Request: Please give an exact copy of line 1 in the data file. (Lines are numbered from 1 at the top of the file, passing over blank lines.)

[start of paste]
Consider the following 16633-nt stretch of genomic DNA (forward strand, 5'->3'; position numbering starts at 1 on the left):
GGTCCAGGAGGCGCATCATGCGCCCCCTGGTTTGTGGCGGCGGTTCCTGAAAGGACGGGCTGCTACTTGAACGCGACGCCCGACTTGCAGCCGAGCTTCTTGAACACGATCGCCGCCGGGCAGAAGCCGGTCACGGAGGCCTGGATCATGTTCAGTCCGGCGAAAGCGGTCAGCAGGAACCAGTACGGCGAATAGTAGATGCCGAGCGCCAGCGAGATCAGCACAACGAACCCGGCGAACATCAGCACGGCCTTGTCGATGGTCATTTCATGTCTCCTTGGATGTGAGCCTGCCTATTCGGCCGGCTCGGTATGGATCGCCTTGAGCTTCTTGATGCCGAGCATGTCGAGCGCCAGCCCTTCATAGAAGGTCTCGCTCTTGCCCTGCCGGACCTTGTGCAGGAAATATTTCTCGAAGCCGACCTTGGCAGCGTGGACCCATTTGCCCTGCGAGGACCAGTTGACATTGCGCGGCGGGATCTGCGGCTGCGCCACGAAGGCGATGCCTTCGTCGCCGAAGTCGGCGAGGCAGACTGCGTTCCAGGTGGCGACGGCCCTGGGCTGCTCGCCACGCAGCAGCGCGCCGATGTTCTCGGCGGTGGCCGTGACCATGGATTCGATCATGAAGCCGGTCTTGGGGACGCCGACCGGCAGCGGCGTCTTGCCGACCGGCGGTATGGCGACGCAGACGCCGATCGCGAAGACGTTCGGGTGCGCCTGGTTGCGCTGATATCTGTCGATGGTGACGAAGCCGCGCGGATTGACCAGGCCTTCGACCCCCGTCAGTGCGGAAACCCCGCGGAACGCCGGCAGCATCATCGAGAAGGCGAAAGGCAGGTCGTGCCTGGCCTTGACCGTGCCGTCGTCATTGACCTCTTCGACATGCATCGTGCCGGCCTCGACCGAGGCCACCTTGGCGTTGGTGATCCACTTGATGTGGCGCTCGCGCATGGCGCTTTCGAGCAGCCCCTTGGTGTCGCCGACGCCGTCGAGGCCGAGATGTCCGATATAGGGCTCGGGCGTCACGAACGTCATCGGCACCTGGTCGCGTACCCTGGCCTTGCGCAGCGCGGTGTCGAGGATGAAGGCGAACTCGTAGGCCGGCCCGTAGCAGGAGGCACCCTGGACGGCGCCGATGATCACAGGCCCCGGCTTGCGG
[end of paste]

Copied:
Consider the following 16633-nt stretch of genomic DNA (forward strand, 5'->3'; position numbering starts at 1 on the left):